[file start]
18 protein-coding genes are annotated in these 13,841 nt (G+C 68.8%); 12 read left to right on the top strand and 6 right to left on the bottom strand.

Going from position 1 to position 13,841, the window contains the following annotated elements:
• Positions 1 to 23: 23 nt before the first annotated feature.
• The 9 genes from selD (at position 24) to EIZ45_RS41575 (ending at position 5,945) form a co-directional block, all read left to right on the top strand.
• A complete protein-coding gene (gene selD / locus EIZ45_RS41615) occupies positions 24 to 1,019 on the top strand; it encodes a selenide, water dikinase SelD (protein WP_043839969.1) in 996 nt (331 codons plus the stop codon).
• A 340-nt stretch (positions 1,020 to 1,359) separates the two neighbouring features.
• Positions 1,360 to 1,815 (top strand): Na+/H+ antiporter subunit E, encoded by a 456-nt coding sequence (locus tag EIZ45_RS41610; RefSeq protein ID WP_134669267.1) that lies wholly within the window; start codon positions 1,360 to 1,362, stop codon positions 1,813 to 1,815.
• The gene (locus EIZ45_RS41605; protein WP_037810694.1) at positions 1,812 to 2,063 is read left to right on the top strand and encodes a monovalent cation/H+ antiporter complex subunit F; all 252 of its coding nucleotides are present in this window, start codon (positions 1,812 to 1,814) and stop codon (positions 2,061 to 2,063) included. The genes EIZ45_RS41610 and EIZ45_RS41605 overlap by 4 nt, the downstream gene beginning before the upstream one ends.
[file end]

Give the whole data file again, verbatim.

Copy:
18 protein-coding genes are annotated in these 13,841 nt (G+C 68.8%); 12 read left to right on the top strand and 6 right to left on the bottom strand.

Going from position 1 to position 13,841, the window contains the following annotated elements:
• Positions 1 to 23: 23 nt before the first annotated feature.
• The 9 genes from selD (at position 24) to EIZ45_RS41575 (ending at position 5,945) form a co-directional block, all read left to right on the top strand.
• A complete protein-coding gene (gene selD / locus EIZ45_RS41615) occupies positions 24 to 1,019 on the top strand; it encodes a selenide, water dikinase SelD (protein WP_043839969.1) in 996 nt (331 codons plus the stop codon).
• A 340-nt stretch (positions 1,020 to 1,359) separates the two neighbouring features.
• Positions 1,360 to 1,815 (top strand): Na+/H+ antiporter subunit E, encoded by a 456-nt coding sequence (locus tag EIZ45_RS41610; RefSeq protein ID WP_134669267.1) that lies wholly within the window; start codon positions 1,360 to 1,362, stop codon positions 1,813 to 1,815.
• The gene (locus EIZ45_RS41605; protein WP_037810694.1) at positions 1,812 to 2,063 is read left to right on the top strand and encodes a monovalent cation/H+ antiporter complex subunit F; all 252 of its coding nucleotides are present in this window, start codon (positions 1,812 to 1,814) and stop codon (positions 2,061 to 2,063) included. The genes EIZ45_RS41610 and EIZ45_RS41605 overlap by 4 nt, the downstream gene beginning before the upstream one ends.